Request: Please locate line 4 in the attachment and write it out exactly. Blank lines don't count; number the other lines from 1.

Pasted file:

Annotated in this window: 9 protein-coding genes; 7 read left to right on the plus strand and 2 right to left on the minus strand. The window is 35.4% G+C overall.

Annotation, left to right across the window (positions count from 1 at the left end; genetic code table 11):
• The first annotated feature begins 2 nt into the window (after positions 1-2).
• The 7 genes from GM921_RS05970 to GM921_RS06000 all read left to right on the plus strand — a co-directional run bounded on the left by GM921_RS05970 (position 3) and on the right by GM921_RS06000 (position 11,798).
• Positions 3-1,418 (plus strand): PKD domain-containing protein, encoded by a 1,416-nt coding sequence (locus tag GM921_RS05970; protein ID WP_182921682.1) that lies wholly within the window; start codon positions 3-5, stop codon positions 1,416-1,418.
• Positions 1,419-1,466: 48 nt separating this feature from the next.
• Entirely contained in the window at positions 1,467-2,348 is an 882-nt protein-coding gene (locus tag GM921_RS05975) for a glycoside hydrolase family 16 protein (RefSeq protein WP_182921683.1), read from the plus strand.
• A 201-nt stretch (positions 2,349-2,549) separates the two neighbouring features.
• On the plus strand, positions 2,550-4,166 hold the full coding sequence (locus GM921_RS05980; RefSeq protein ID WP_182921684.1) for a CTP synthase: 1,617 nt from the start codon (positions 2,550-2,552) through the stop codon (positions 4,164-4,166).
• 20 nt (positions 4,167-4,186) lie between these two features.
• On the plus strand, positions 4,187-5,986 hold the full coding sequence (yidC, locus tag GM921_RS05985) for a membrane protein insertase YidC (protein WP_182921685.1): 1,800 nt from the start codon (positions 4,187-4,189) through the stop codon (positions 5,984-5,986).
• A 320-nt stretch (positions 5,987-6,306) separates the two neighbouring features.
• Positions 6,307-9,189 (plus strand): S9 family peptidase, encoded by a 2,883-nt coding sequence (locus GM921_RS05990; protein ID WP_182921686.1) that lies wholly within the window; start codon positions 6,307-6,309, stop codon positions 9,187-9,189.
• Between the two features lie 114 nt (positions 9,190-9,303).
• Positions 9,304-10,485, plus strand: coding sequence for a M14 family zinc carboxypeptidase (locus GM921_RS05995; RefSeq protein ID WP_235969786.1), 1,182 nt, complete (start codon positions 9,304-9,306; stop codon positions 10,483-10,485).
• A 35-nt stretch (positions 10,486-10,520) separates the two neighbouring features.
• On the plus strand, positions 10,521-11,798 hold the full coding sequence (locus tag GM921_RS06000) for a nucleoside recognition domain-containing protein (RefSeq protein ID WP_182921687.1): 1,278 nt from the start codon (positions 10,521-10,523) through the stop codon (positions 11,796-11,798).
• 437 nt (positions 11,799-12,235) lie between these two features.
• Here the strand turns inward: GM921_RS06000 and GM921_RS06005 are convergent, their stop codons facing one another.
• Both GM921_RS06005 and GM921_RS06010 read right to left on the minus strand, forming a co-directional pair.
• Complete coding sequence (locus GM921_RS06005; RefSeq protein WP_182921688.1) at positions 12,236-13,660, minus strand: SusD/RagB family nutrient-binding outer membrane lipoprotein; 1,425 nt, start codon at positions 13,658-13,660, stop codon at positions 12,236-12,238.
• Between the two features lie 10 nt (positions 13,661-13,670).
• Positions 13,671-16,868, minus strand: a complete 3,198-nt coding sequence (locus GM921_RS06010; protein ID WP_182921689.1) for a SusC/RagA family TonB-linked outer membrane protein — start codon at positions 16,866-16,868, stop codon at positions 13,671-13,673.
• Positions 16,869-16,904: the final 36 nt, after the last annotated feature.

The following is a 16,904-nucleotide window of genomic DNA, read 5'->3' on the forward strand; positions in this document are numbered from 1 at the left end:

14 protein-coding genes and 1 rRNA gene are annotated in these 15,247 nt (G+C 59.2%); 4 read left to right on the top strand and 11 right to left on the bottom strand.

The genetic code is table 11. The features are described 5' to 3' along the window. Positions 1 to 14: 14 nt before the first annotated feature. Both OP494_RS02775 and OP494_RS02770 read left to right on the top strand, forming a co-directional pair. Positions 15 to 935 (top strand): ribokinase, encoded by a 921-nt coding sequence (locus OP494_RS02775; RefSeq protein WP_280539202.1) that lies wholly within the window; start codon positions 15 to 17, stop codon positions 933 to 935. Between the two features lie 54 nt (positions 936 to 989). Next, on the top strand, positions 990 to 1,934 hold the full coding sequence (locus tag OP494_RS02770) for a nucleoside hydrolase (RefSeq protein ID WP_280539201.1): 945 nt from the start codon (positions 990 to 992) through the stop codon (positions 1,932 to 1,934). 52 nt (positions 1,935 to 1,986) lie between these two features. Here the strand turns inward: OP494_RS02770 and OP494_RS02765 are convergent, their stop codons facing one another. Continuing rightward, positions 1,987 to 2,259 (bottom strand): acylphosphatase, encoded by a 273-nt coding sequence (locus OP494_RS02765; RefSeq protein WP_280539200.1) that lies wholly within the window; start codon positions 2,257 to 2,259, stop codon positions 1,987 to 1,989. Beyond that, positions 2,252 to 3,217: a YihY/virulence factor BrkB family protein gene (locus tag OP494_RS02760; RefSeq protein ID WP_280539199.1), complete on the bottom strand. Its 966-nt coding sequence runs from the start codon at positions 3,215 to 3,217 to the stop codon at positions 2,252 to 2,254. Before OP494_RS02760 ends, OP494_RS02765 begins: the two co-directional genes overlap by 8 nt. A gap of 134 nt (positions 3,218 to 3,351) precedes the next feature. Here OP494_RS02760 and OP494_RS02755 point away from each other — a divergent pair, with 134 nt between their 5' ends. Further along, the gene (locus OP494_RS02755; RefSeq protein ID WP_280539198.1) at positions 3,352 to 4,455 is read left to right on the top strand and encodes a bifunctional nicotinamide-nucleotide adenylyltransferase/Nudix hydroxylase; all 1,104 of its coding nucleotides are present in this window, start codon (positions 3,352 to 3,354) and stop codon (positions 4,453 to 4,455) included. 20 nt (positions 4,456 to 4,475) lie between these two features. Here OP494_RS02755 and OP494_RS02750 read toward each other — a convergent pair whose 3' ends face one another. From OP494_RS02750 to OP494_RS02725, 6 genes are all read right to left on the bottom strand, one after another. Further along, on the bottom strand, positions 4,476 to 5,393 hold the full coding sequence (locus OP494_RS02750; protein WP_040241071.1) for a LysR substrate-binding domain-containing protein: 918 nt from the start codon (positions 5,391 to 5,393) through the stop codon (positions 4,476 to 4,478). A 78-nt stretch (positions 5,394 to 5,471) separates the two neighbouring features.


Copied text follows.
• The 7 genes from GM921_RS05970 to GM921_RS06000 all read left to right on the plus strand — a co-directional run bounded on the left by GM921_RS05970 (position 3) and on the right by GM921_RS06000 (position 11,798).